Published: 20 Feb 2014 at 19.18
PHITSANULOK – The provincial governor has ordered an inspection of government rice
in 68 warehouses after it was found that sacks of the grain stored in one facility were
showing signs of becoming degraded.
A pile of rice sacks in a Phitsanulok warehouse in which signs of stains are clearly seen.
(Photo by Chinawat Singha)
A pile of rice sacks in a Phitsanulok warehouse in which signs of stains are clearly seen. (Photo
by Chinawat Singha)
The provincial clerk, Pratheep Silapathes, earlier found that rice under the pledging programme
for crop year 2011-2012 kept at a warehouse in Wat Boad district appeared to be degrading, with
many sacks of rice showing stain marks, raising fears of fungi contamination. Phitsanulok
governor Raphee Phongbuphakij said related agencies were instructed to inspect rice kept at 68
warehouses in the province, though officials would only be able to check the quantity. The rice
owner, the Public Warehouse Organisation, is responsible for the rice quality and normally
surveyors would be appointed to examine it.Mr Raphee said the province produced around 8
billion baht's worth of rice in each crop, so the total value for each year is approximately 16
billion baht.Mr Pratheep said the warehouse stored around 10,000 sacks of broken rice which
normally would have a high moisture content and a high possibility of fungi growth. However,
he said it was dry fungi and the warehouse has no rotten smell.He said the broken rice had been
kept separate from other types of rice so there should not be problems with the rest of the stocks.
PM charged over rice scheme corruption
- Protest flareup adds to government’s woes - Yingluck in televised plea to farmers - Public
rallies behind embattled GSB
Published: 19 Feb 2014 at 01.31
Newspaper section: News
Tensions are expected to flare further after the government yesterday launched a political
offensive blaming protesters for playing games with the rice-pledging scheme.
It came as police attempts to retake key protest sites erupted in violent clashes which left four
people — including a police officer — dead and more than 60 injured.
Shortly after caretaker Prime Minister Yingluck Shinawatra delivered a televised speech
decrying what she said was the rice scheme becoming politicised, the National Anti-Corruption
Commission (NACC) announced its decision to charge the premier for dereliction of duty.
The commission said Ms Yingluck knew about alleged corruption in the rice scheme but failed
to stop it. The NACC has ordered Ms Yingluck to answer the charge on Feb 27.
The NACC decision immediately dealt the prime minister a blow as police moved in to retake
the anti-government rally sites on Ratchadamnoen Avenue. The ensuing clashes between the
protesters and riot police left four dead and 64 injured.
Police, acting on the orders of the Centre for Maintaining Peace and Order (CMPO), successfully
reclaimed the protest site at the Energy Ministry early yesterday. They also claimed part of the
rally venue on Chaeng Watthana Road following negotiations later in the day.
While the bloody clashes played out on Ratchadamnoen Avenue, runs on the Government
Savings Bank (GSB) continued for a second day. At the same time, key figures in the
government, their supporters, and some business groups rushed to deposit money at the bank to
stem the financial bleeding.
About 30 billion baht was withdrawn from GSB accounts on Monday by people who thought the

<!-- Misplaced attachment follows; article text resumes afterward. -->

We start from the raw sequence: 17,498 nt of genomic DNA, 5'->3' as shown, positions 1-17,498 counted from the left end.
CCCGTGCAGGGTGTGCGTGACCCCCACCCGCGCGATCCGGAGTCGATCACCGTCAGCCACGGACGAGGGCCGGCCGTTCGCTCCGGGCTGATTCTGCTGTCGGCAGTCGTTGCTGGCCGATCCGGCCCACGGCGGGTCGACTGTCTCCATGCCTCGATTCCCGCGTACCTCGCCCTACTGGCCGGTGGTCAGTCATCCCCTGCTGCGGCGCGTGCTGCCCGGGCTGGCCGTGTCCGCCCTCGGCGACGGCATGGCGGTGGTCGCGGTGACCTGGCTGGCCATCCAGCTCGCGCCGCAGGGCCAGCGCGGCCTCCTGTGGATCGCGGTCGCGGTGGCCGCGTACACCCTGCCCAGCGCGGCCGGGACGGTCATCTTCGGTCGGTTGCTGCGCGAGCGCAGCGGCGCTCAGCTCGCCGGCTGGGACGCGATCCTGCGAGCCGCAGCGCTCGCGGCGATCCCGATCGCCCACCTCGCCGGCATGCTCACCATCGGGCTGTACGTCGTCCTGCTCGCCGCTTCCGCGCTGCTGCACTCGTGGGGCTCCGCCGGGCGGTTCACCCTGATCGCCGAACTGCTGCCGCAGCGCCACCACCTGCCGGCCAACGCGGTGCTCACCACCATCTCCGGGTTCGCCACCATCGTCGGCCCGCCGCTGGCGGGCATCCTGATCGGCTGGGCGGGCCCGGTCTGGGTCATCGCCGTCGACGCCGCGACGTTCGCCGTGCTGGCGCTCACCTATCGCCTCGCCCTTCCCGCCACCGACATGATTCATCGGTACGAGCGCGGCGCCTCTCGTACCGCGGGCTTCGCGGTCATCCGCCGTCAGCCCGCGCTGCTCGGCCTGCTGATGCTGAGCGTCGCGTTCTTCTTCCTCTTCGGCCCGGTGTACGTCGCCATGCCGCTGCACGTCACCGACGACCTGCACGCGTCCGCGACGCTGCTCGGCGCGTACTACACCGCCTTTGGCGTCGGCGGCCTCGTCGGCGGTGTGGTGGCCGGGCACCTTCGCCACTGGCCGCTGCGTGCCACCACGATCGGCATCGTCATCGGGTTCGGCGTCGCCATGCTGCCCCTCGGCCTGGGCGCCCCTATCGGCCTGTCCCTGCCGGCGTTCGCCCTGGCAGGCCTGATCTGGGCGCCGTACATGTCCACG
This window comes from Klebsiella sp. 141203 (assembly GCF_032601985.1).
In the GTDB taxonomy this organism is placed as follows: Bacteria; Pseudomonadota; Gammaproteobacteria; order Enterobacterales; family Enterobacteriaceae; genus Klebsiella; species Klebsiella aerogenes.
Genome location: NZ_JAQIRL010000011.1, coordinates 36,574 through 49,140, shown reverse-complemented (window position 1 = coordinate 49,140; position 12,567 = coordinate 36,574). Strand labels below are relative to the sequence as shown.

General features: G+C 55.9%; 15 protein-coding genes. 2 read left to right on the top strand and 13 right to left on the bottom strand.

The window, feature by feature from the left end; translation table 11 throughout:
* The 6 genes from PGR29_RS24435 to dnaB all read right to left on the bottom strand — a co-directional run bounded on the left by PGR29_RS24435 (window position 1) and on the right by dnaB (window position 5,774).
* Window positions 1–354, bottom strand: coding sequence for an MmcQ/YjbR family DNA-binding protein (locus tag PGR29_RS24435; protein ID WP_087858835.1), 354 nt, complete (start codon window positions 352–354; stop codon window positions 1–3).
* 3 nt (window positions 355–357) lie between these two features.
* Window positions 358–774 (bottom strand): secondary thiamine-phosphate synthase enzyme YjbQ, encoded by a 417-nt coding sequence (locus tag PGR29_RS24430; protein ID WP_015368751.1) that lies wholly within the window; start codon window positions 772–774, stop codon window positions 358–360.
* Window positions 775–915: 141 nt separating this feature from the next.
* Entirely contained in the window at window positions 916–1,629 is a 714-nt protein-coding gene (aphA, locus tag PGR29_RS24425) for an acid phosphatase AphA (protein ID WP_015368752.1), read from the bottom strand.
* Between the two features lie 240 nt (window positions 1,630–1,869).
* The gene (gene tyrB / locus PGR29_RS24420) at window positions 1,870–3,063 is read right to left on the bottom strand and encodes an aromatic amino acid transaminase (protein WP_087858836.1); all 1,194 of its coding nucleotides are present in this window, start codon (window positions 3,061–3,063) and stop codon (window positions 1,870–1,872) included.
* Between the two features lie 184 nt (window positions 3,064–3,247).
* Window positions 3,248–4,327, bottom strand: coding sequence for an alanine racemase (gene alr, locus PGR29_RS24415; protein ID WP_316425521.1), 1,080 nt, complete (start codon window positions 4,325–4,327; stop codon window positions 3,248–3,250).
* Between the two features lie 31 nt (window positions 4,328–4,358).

inter-bank lending by the GSB to the Bank for Agriculture and Agricultural Cooperatives
(BAAC) would be used to pay farmers facing long delays in payments for their pledged rice.
Despite assurances from the GSB that its financial standing remained sound after the
withdrawals, more people flocked to withdraw their money yesterday. Most of the withdrawals
were made in Bangkok, surrounding provinces and the South, amounting to a further 40 billion
Key Pheu Thai Party politicians, including former premier Somchai Wongsawat and former
deputy prime minister Plodprasop Suraswadi, went to the GSB and opened accounts to counter
the deposit run.
Panthongtae Shinawatra, the son of ousted premier Thaksin Shinawatra, also dropped in to the
bank and opened an account. He deposited 11.3 million baht he said he had pooled together from
other banks which had “turned their backs” on farmers.
About 12 billion baht was deposited at all GSB branches yesterday. The figure includes new
accounts and additional deposits made to existing accounts. Among the major depositors was
Janya Sawangchit, a businesswoman and chief executive of P. Overseas Steel Co, who put in 200
With more customers leaving the GSB, the fate of the prime minister and the rice-pledging
scheme took a turn for the worse yesterday.
The NACC unanimously resolved to charge Ms Yingluck for dereliction of duty. She can remain
in office until the commission decides whether to indict, a decision likely to be made by the
middle of next month.
Before the NACC announced the charge, Ms Yingluck spoke on national television accusing her
political foes of obstructing the implementation of the rice-pledging scheme, which she insisted
was beneficial to farmers and the economy.
She reiterated the scheme was to improve the livelihood of rice farmers and boost the national
economy. It has been successful in the more than two years since its launch, she said.
‘’I am saddened and must apologise to the farmers as anti-government groups are holding rice
growers hostage and blocking the government from effectively implementing the scheme,” Ms
Meanwhile, the BAAC’s Chiang Rai office director Pichian Jompong told a gathering of about
200 local rice growers the bank’s head office had not wired the money to pay farmers yesterday.
He said the rice scheme may not exist for next rice crop because the new government may not be
formed in time. Farmers may have to wait for the new government to sell its rice stock or borrow
to pay them.